China flood losses soar to nearly US$4bn

June 30 2020 by Yvonne Lau

The floods that have inundated China since early June have caused direct economic losses of Rmb27.8 billion (US$3.9 billion), says the Ministry for Emergency Management.

8,000 homes have been recorded destroyed and almost 100,000 damaged with the loss figure as of June 17 standing at Rmb20.7 billion (US$2.9 billion) — meaning a US$1 billion increase in less than two weeks.

With 26 provinces affected over five rounds of heavy rainfall since the start of the month, the human toll has been significant. 78 people are confirmed dead or missing and 744,000 have been evacuated. Over 14 million people have been impacted by the floods.

Over the past week alone, around 11 provinces in south China were engulfed with floods, including — Guangdong, Guangxi, Hunan, Guizhou, Yunnan and Sichuan. Chongqing, a city of 30.5 million nearby the Yangzte River, saw its worst floods in 80 years.

Lytton Li, managing director, China at loss adjuster McLarens, told InsuranceAsia News (IAN) that agriculture was significantly impacted. Additionally, infrastructure projects in their construction phases suffered “huge losses” — in railway, highway and other large-scale efforts.

Li added that the McLarens’ construction all risks (CAR) team was involved in a multitude of CAR claims — the largest individual claim reaching over Rmb100 million (US$14.1 million).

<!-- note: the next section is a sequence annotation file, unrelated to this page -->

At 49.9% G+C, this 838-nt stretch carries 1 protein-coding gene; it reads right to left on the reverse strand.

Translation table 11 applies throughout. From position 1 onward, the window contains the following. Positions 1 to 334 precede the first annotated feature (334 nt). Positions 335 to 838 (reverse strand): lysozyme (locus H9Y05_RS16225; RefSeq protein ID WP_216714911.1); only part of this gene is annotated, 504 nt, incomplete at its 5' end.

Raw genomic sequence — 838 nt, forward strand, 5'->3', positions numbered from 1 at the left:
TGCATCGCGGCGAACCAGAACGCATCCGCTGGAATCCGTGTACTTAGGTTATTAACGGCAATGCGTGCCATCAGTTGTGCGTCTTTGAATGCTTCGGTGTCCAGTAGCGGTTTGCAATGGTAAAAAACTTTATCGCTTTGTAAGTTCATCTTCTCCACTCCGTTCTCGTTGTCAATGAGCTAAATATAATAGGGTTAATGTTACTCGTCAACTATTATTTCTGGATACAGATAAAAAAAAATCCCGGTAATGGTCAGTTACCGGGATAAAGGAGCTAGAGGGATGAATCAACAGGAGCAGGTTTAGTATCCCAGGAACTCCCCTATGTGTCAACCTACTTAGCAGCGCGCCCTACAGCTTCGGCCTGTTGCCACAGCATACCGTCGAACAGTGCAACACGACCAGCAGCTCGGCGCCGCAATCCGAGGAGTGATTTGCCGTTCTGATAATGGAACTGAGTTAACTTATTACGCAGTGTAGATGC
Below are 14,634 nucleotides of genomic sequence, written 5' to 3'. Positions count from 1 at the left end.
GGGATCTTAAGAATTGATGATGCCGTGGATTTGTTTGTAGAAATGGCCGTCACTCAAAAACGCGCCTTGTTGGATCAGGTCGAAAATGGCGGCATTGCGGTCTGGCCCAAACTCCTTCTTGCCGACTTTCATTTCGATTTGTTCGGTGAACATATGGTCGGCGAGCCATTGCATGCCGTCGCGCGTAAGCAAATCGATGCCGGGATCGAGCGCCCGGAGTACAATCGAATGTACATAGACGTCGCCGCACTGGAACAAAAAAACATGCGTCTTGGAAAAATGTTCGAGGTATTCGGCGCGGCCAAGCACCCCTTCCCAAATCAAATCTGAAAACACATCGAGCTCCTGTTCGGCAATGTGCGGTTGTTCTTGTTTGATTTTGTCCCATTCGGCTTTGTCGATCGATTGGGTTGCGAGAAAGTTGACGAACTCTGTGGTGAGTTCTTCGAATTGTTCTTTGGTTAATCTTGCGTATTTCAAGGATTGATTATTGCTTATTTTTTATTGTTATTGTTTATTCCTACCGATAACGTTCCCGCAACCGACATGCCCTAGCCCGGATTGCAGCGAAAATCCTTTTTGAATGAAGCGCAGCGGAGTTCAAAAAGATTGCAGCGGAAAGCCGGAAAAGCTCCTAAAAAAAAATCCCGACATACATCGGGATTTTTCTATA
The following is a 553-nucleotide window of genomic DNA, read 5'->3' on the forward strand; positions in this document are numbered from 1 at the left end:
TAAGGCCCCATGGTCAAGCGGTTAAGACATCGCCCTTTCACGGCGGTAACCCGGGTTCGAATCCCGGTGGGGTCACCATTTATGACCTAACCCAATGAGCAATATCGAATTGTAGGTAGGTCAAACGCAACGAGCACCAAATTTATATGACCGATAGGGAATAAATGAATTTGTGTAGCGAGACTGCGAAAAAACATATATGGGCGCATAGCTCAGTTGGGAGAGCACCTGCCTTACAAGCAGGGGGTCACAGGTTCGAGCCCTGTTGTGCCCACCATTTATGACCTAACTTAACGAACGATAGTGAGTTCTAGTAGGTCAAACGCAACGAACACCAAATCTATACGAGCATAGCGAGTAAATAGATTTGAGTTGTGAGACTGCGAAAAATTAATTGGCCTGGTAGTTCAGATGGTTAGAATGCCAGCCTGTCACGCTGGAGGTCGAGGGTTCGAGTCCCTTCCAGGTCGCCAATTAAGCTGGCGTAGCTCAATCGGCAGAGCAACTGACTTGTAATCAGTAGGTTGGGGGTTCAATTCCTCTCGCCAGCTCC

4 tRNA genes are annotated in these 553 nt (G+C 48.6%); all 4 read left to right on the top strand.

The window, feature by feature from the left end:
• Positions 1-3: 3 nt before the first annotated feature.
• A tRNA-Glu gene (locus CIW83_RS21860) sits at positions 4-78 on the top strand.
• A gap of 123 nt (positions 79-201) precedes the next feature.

And the country is bracing for even more torrential rainfall and severe flooding. Weather forecasts show China’s east coast will be hard hit this week, and 700,000 people are at risk of displacement.

China’s summer of 2019 also saw severe flooding in southern China — killing 88 people and affecting around six million.

Heavy rains in China are a “semi-permanent feature of Asia’s atmospheric circulation in late spring and summer,” says Yale’s Climate Connections. But the intensity and frequency of China’s flood risks continue to grow — in part due to the climate warming and rural populations urbanising.

According to Aon’s 2016 catastrophe report, floods in China that year caused an economic loss of US$28 billion, recorded half a million claims and 15 million acres of cropland was submerged.

But the Chinese regulator “cited claims payouts representing less than 2% of the economic cost, with most of the claims from lost agriculture.”

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